I have heard one too many time the tale of a worker killed on the job. After the crocodile tears are shed and words like “senseless tragedy” and “completely preventable” roll off people’s lips in somber tones invariably someone makes will sigh and shrug in a what-can-you-do?” dismissal of the horror of dying while at work. And what’s worse is that in many of these cases, the safety professionals breathe just a little easier, when the worker is a contractor (at least it wasn’t one of ours).

While much fuss and fury are made about those who die at work, I haven’t really seen a lot of progress in reducing the risk of fatalities; it’s like Mark Twain’s famous quote about the weather “people are always talking about (it) but no one ever does anything about it”. To be sure things seem to be getting safer. Injuries are down. Well not all injuries—serious injuries and fatalities remain flat—but some injuries are down. Unless they’re not.

Let’s not deceive ourselves anymore. A good share of the reduction in injuries has nothing to do with less people getting hurt. There’s the issue of under-reporting (hell there has been a whole cottage industry within safety that either deliberately or inadvertently encourages workers to lie and say an injury was non-work-related or not.), but there is also the trend toward outsourcing the dirtiest and most dangerous jobs to contractors. I’ve written several pieces on the sickening trend toward pushing the most hazardous jobs onto small, mom-and-pop contractors.

The smaller the contractor the less likely that it will be subject to OSHA regulations, have properly trained employees, or even the right tools. Whenever I see a residential roofer working hauling roofing materials up and down an unsecured ladder, working with no fall protection, and generally doing things that would make a suicidal tightrope walker cringe I think about the tens of thousands of people who are working for small firms who have little to no regard for worker safety.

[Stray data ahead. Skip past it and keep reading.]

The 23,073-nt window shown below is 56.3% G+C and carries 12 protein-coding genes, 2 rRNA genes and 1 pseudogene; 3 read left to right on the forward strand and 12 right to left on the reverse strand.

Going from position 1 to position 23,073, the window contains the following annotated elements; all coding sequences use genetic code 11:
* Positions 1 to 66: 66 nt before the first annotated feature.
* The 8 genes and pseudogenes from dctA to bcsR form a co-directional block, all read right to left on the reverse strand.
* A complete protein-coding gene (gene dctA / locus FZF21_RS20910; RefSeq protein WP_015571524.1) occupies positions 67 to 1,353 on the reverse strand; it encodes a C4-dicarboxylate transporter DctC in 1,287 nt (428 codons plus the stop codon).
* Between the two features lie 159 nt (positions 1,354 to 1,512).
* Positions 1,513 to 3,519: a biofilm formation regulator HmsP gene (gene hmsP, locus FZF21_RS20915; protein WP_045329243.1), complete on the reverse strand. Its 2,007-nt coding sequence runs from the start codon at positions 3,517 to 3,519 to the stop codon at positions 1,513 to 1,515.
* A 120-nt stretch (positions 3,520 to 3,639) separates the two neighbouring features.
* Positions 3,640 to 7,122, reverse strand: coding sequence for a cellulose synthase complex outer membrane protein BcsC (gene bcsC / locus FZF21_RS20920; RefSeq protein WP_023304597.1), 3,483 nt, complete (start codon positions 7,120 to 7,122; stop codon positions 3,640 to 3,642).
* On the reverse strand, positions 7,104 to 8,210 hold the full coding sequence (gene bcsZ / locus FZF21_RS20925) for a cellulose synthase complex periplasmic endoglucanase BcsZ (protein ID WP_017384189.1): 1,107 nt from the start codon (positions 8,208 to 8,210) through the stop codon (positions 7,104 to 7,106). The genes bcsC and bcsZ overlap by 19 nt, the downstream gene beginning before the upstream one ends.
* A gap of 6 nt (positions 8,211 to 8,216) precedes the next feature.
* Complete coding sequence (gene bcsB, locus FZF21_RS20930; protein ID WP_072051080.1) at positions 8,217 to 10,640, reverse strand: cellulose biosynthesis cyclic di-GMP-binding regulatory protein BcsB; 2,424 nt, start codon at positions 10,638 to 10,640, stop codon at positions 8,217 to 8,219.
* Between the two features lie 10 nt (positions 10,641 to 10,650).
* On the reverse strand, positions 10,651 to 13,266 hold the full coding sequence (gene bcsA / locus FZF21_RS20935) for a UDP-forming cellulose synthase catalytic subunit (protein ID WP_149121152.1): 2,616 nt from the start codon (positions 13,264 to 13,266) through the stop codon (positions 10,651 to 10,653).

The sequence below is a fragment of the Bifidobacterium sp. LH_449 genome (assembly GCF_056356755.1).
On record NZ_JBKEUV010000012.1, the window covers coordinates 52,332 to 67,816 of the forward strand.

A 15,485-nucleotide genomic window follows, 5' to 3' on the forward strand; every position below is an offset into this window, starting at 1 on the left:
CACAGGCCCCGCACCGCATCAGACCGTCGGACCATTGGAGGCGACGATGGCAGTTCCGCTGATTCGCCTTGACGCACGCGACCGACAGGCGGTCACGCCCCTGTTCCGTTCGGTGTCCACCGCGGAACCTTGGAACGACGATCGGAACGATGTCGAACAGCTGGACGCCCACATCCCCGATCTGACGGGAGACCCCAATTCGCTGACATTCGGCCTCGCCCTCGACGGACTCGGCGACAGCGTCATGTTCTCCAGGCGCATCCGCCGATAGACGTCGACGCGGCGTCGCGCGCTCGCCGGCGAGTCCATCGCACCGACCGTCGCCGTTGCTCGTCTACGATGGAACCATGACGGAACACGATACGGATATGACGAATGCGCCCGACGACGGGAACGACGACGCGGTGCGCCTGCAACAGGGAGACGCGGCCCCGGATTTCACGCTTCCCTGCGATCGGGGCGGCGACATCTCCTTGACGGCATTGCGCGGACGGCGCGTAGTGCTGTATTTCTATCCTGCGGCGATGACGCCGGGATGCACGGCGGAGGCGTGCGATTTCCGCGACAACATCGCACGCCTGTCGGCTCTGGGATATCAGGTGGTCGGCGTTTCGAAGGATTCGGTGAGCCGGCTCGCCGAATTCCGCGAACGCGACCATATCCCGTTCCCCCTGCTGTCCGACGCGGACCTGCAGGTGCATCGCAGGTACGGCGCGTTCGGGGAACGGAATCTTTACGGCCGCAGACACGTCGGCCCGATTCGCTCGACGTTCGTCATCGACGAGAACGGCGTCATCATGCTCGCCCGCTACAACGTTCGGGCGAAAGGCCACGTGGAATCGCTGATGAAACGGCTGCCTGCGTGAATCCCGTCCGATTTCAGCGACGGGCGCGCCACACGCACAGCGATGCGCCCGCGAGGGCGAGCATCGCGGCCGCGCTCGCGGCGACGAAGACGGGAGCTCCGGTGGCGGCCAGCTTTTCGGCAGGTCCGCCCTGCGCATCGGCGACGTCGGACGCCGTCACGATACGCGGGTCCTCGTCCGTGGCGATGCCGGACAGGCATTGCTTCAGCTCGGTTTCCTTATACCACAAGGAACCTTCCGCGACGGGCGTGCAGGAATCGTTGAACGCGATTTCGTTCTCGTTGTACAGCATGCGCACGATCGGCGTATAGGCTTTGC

Small businesses have become iconic in the United States. Want to cut business taxes? You need simply reference struggles of the small business. Want to ease (or eliminate) safety regulations? Again all you need do is point at the poor suffering small business. Wanton disregard for a worker’s basic human right to live through the workday is being justified in the name of easing the burden of small businesses. Before anyone shakes their fist at the sky and decries me a Bolshevik, I have, throughout my career owned small businesses, and while I am at it, at 5’7” I am still a small businessman. I know the pressures of trying to make payroll and trying to manage cash flow. I am not indifferent to the very real challenges of running a small business, but my sympathy stops at killing my friends and family, at allowing my children or the children of others to die simply because the mom-and-pop shop can’t afford to protect them.